This week something different again. I have asked Patricia M Osborne to talk about her poetry conversation, Sherry and Sparkly (Hedgehog Poetry Press, 2021), with fellow poet, Maureen Cullen.
Thank you, Nigel, for inviting me on your feature to talk about a poem from my co-authored pamphlet Sherry & Sparkly. It’s not often you’ll find me writing narrative poetry from life experiences; however, I made an exception when Maureen Cullen and I came together in poetry conversation for Sherry & Sparkly. Here we draw on memories from childhood to the millennium.
My chosen poem is ‘First Day at Junior School’.
. I chose this one because it shows what corporal punishment was like in schools during the early sixties. Even, as in my case, if a child hadn’t actually done anything wrong. The poem recalls my class teacher when first going up to Juniors. Miss Evans (that wasn’t her real name) was all smiles but underneath she was barbaric. I can still see her now. Dark hair just below the collar and flicked under. ‘Yes.’ She’d smile. ‘Of course you can go to the toilet but…’ She’d pick up the rulers. ‘You know what happens when you return?’
Therefore, we could go to the toilet during lessons but knew on our return there would be a price to pay. Now this may (note the may) have appeared reasonable if a child hadn’t bothered to go to the toilet at playtime but if a child had a weak bladder, particularly during the cold weather, this didn’t seem fair.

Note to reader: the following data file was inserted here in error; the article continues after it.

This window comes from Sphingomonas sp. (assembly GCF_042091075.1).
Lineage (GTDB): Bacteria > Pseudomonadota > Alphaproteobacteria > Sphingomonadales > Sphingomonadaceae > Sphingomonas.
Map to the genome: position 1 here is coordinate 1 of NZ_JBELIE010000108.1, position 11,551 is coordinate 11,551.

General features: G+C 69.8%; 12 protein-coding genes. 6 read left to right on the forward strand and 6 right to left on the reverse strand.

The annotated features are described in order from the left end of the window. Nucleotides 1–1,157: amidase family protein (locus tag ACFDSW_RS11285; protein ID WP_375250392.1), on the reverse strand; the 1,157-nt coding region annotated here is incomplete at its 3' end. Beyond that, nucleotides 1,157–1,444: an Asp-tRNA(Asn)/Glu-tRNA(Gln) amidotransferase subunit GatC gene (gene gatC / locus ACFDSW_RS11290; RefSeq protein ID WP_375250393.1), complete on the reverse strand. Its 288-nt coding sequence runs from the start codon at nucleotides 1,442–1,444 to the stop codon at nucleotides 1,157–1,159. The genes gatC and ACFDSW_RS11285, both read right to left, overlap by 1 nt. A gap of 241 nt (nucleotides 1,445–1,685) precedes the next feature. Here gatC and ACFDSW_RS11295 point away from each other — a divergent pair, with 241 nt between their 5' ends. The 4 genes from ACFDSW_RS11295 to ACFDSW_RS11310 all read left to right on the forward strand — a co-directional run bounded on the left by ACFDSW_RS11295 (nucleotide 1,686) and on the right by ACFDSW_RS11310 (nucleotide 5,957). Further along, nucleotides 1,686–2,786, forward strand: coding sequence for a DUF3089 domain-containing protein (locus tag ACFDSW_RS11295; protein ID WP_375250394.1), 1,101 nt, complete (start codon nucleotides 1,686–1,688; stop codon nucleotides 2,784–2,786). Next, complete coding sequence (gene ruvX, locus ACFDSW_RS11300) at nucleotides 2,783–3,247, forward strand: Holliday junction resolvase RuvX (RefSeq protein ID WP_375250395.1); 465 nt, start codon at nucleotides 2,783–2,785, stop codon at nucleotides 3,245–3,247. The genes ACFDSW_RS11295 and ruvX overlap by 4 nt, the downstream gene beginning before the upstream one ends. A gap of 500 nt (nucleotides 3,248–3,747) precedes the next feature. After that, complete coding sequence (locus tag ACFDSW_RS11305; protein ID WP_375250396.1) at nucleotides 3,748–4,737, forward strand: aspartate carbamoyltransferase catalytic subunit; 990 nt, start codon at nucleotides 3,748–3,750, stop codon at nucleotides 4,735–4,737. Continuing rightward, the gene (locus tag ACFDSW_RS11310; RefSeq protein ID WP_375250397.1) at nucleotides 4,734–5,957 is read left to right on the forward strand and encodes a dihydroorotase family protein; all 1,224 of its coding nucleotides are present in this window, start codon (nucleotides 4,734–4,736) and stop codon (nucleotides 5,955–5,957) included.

As it shows in the poem, on the return to the classroom, Miss Evans would pick up two wooden rulers from her desk, not the thin ones used today but those old thick ones. The child would hold out a hand and she’d rap their palm with the rulers at least three times.
I remember sitting in the chair trying hard not to ask to go to the toilet because I knew what would happen afterwards. I was a quiet, well-behaved seven-year-old but was still subject to these punishments almost every day while I was a pupil in this teacher’s class.
The punishment would not only occur if a child wanted to go to the toilet but also if they hadn’t finished their work. I remember one day she lined up the whole class, probably close on forty pupils, and slapped everyone in turn.
The rest of the pamphlet recalls memories starting from a young child, through to the teenage era, becoming young brides, young mothers, and then finalises with snapshot memories from the late nineteen fifties through to the millennium.
All proceeds from copies bought direct from the poets of Sherry & Sparkly will be donated to Cancer Research.
Next week read my review of Sherry and Sparkly.
Unmuted, the latest collection by Nigel Kent is available NOW for £7 + P&P (£1.90) UK only, for more details, including how to order, click here and message him using the contact form.